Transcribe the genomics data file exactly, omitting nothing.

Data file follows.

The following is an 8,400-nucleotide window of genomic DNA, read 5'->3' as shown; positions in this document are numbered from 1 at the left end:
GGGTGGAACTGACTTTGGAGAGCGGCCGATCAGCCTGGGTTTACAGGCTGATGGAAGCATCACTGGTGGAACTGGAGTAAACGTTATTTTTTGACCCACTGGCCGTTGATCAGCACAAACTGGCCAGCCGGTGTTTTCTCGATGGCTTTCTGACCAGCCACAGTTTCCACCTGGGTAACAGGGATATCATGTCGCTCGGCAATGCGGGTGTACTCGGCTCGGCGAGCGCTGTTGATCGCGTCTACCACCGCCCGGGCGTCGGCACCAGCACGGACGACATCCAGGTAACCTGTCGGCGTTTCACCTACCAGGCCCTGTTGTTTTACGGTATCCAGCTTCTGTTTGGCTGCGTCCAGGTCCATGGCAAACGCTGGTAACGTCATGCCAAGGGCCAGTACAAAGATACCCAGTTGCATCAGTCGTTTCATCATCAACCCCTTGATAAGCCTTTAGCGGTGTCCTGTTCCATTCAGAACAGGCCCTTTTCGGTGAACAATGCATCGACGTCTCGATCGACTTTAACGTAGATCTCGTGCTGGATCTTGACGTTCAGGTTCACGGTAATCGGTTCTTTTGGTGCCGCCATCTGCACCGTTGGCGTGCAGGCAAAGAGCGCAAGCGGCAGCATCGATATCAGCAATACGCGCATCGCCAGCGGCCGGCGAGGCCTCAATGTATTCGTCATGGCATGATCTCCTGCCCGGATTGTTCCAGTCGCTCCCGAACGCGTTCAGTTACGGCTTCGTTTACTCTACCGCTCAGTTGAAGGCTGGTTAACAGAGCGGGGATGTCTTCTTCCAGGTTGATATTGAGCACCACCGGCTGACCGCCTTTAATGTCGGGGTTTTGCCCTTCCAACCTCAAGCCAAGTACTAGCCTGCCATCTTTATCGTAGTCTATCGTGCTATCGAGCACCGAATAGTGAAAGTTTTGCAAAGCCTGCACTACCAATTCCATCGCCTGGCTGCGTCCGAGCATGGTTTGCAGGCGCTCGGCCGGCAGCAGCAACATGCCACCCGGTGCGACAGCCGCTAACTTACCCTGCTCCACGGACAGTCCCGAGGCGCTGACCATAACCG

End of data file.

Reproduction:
The following is an 8,400-nucleotide window of genomic DNA, read 5'->3' as shown; positions in this document are numbered from 1 at the left end:
GGGTGGAACTGACTTTGGAGAGCGGCCGATCAGCCTGGGTTTACAGGCTGATGGAAGCATCACTGGTGGAACTGGAGTAAACGTTATTTTTTGACCCACTGGCCGTTGATCAGCACAAACTGGCCAGCCGGTGTTTTCTCGATGGCTTTCTGACCAGCCACAGTTTCCACCTGGGTAACAGGGATATCATGTCGCTCGGCAATGCGGGTGTACTCGGCTCGGCGAGCGCTGTTGATCGCGTCTACCACCGCCCGGGCGTCGGCACCAGCACGGACGACATCCAGGTAACCTGTCGGCGTTTCACCTACCAGGCCCTGTTGTTTTACGGTATCCAGCTTCTGTTTGGCTGCGTCCAGGTCCATGGCAAACGCTGGTAACGTCATGCCAAGGGCCAGTACAAAGATACCCAGTTGCATCAGTCGTTTCATCATCAACCCCTTGATAAGCCTTTAGCGGTGTCCTGTTCCATTCAGAACAGGCCCTTTTCGGTGAACAATGCATCGACGTCTCGATCGACTTTAACGTAGATCTCGTGCTGGATCTTGACGTTCAGGTTCACGGTAATCGGTTCTTTTGGTGCCGCCATCTGCACCGTTGGCGTGCAGGCAAAGAGCGCAAGCGGCAGCATCGATATCAGCAATACGCGCATCGCCAGCGGCCGGCGAGGCCTCAATGTATTCGTCATGGCATGATCTCCTGCCCGGATTGTTCCAGTCGCTCCCGAACGCGTTCAGTTACGGCTTCGTTTACTCTACCGCTCAGTTGAAGGCTGGTTAACAGAGCGGGGATGTCTTCTTCCAGGTTGATATTGAGCACCACCGGCTGACCGCCTTTAATGTCGGGGTTTTGCCCTTCCAACCTCAAGCCAAGTACTAGCCTGCCATCTTTATCGTAGTCTATCGTGCTATCGAGCACCGAATAGTGAAAGTTTTGCAAAGCCTGCACTACCAATTCCATCGCCTGGCTGCGTCCGAGCATGGTTTGCAGGCGCTCGGCCGGCAGCAGCAACATGCCACCCGGTGCGACAGCCGCTAACTTACCCTGCTCCACGGACAGTCCCGAGGCGCTGACCATAACCG